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  11. 11. 11 Sociology of the curriculum [Feito, R. 2003. Alumnado. At Fernández Palomares, F. (coord.) Sociología de la educación. Pearson, Madrid 333-356] Homogeneous or heterogeneous groups, school schedules, distribution and the use of space are all curricular issues When the organization develops traditional school practices (hierarchical and elitist) reproduces social inequalities Pedagogies that overcome those practices work from the democratization of these elements, creating space and time for the participation of all social and educational agents Pedagogical practices, space and time
  12. 12. 12 Sociology of the curriculum [Feito, R. 2003. Alumnado. At Fernández Palomares, F. (coord.) Sociología de la educación. Pearson, Madrid 333-356] Is a form of controlling what is learned which purpose is the selection of people who will assume certain responsibilities in our societies. However, the current assessment process hides a social division, by using the latent hierarchy to maintain the social fabric The game of approved/failed generalized in assessment procedures is an element of power as it is not a neutral or objective process, it collaborate in signaling students and creating low expectations on children from disadvantaged families There are alternatives to the dominant evaluation systems that overcome control and social division, and focus on skills rather than on deficits The evaluation system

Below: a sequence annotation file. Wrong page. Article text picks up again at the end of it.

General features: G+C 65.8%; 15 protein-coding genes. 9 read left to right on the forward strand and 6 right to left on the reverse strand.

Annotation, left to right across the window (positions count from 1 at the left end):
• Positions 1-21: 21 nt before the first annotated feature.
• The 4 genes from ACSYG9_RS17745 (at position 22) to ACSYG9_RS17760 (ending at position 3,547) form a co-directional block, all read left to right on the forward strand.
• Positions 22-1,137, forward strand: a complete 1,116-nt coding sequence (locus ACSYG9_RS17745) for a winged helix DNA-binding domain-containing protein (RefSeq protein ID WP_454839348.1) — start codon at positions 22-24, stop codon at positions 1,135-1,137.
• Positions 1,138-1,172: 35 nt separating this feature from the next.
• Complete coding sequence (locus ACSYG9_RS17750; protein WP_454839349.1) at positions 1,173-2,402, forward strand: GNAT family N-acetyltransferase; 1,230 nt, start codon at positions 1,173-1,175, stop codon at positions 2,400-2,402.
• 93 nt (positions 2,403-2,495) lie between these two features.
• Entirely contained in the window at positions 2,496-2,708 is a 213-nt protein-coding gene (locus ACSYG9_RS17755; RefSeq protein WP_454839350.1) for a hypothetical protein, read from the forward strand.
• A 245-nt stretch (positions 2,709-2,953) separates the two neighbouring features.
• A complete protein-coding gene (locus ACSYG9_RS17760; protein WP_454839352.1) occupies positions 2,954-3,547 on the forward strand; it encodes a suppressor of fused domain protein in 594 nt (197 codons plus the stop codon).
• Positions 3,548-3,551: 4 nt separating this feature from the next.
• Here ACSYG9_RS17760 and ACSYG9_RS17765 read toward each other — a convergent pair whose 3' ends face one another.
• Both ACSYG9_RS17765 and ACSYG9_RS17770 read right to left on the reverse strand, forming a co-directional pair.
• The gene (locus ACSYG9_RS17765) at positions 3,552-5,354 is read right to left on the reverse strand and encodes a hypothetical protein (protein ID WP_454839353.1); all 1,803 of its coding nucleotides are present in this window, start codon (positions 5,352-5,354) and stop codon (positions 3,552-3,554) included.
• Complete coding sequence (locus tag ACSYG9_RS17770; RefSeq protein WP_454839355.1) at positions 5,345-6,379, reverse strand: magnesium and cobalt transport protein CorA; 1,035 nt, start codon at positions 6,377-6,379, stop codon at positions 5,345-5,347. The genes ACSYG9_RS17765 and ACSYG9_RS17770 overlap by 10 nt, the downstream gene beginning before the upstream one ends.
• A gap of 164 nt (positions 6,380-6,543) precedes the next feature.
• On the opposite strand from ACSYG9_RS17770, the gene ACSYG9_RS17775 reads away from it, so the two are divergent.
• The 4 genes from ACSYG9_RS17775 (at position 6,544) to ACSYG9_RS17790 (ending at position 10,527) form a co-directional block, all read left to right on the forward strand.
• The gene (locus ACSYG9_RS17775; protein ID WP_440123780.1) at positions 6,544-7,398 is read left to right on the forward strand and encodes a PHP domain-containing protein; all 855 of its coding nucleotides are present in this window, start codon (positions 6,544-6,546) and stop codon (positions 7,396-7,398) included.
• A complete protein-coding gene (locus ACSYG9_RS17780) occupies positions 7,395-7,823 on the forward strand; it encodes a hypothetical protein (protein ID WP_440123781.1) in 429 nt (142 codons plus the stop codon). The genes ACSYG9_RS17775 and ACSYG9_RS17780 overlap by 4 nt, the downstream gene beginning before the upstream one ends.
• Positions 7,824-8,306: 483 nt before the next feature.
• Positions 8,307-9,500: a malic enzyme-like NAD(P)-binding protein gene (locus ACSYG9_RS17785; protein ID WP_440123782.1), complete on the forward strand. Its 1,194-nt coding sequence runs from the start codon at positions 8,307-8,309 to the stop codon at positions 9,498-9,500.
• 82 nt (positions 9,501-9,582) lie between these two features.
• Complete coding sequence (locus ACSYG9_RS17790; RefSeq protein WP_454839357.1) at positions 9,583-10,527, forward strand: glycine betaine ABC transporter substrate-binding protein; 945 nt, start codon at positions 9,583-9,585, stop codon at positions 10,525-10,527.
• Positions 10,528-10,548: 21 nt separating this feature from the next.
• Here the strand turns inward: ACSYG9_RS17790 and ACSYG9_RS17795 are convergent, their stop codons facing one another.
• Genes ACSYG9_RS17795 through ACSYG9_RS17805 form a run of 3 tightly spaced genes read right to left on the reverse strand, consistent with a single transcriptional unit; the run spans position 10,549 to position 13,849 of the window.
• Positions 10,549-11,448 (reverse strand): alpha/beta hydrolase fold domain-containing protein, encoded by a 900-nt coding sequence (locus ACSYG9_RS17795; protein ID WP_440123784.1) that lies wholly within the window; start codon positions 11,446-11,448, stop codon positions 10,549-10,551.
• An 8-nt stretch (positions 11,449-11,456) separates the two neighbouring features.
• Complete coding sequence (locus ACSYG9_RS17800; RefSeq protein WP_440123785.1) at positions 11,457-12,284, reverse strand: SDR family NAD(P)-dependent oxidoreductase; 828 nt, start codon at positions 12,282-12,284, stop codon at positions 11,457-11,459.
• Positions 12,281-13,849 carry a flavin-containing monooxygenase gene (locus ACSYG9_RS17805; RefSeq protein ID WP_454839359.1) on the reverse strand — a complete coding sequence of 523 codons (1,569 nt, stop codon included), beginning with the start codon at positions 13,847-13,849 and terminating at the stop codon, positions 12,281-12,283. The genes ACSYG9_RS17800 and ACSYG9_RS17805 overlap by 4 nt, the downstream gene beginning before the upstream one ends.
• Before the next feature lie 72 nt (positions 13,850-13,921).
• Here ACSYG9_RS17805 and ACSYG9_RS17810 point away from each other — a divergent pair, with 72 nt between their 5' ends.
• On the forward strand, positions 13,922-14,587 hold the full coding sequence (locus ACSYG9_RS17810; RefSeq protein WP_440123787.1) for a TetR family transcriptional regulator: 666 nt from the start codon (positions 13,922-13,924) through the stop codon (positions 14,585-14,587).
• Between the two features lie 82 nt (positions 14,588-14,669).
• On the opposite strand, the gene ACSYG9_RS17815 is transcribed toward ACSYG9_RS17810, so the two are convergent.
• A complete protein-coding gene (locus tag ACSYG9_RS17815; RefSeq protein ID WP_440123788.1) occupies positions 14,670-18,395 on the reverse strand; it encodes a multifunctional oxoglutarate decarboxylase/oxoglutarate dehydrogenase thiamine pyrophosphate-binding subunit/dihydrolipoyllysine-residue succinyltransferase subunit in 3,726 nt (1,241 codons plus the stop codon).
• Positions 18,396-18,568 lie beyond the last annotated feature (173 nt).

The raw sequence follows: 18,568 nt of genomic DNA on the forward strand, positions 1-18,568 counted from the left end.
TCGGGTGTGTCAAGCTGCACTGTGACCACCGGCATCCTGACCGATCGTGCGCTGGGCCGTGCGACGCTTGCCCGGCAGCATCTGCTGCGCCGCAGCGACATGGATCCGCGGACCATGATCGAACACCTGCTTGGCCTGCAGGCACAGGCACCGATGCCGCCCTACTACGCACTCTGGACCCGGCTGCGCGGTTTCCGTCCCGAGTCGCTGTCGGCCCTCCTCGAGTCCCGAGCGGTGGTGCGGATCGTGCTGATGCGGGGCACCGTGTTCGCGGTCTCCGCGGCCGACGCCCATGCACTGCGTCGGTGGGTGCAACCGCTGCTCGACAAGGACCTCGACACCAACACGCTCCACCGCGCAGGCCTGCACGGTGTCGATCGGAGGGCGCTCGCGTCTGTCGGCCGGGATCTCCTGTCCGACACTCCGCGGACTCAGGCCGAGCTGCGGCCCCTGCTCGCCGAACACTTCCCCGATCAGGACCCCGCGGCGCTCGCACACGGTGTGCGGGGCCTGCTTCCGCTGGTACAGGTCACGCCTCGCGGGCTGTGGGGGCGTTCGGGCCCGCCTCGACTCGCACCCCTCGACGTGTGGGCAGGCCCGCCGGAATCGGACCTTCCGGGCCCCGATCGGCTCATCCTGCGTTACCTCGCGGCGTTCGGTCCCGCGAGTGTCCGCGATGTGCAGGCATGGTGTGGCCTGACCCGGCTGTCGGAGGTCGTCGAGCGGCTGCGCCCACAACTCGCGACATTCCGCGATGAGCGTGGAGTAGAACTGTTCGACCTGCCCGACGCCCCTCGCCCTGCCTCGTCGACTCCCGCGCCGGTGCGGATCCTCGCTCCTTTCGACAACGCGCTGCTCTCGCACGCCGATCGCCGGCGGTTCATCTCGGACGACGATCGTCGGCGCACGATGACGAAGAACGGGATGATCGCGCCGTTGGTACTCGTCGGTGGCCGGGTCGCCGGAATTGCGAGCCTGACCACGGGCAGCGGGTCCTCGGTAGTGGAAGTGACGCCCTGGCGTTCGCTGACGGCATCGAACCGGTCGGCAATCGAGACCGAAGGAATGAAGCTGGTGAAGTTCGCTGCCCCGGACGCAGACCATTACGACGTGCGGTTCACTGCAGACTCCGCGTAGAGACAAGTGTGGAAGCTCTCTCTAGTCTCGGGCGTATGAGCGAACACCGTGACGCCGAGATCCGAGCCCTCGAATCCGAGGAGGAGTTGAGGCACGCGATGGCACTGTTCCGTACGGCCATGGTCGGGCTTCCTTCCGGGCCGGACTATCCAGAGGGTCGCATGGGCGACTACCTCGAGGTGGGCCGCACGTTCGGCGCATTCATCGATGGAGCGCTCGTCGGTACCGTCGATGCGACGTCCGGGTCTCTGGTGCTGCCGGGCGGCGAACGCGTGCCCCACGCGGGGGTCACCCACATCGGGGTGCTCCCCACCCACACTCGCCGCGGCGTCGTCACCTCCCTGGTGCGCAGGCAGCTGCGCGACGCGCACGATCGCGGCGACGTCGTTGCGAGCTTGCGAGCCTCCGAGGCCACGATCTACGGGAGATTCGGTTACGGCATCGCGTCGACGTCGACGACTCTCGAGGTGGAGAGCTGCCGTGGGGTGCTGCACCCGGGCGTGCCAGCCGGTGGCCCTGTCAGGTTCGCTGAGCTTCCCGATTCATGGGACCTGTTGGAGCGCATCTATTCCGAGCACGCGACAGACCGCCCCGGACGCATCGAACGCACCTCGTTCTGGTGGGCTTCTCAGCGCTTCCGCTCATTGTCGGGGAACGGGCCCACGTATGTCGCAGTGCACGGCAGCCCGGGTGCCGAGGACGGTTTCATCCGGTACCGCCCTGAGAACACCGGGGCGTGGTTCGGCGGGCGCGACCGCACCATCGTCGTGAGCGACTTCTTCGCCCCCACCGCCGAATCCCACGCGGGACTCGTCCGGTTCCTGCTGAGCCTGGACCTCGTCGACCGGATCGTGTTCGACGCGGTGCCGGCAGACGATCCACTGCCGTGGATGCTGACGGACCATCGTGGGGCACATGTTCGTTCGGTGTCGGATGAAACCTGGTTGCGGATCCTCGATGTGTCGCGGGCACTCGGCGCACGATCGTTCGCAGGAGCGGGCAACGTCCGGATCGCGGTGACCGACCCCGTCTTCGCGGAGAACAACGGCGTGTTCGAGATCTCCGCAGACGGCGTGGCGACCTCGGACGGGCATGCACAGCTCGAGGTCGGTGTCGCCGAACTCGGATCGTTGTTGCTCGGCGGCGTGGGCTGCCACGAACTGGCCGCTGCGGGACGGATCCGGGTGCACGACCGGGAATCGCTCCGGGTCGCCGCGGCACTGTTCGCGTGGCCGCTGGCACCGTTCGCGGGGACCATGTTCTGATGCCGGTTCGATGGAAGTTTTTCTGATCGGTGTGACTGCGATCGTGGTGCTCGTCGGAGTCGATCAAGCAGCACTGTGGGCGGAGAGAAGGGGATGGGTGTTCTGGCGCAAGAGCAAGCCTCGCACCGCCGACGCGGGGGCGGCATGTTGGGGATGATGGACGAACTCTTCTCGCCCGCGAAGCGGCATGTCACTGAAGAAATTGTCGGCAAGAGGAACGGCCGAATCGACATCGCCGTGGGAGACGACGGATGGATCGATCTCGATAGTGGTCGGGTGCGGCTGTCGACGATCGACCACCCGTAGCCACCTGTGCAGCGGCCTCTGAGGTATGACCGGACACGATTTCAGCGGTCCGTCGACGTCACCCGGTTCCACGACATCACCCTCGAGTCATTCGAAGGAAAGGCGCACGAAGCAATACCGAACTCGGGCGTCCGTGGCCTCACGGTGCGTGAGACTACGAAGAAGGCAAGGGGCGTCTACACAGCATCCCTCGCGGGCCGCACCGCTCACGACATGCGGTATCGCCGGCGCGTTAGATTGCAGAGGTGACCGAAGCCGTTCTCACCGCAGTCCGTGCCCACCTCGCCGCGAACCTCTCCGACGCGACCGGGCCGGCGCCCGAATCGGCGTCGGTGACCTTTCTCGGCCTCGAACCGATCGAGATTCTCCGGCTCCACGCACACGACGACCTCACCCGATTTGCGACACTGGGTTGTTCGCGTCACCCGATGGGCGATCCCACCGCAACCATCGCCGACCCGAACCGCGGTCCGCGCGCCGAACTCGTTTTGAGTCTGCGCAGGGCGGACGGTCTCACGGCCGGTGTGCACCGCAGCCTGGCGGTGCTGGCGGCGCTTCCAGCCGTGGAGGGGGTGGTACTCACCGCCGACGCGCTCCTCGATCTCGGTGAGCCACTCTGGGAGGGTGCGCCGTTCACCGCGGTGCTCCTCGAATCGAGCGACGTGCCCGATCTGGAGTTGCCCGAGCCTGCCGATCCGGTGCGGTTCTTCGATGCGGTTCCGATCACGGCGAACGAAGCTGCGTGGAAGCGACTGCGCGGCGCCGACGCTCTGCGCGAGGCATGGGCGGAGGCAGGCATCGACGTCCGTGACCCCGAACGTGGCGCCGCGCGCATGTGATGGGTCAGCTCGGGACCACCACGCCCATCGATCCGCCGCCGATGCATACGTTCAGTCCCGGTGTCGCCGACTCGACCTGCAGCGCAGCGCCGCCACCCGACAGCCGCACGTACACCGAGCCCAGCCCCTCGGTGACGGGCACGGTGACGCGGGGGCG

13. 13. 13 Sociology of the curriculum [Feito, R. 2003. Alumnado. At Fernández Palomares, F. (coord.) Sociología de la educación. Pearson, Madrid 333-356] Hidden curriculum is perhaps more important than the explicit regarding the creation and transmission of meaning and ideology Hidden curriculum are all aspects which are often not explained nor discussed (not explicit), transmitted to students through formal structures underlying the contents and forms of social relations that occur at school Deep structures, expectations of teachers, praise, monitoring and evaluation forms, organizing peer relationships ... are the mechanisms by which students acquire knowledge and beliefs about justice, nature knowledge, authority or self-value The hidden curriculum is veiled to the interest of communication. A democratic curriculum facilitates dialogue with all people and all aspects of teaching and learning The hidden curriculum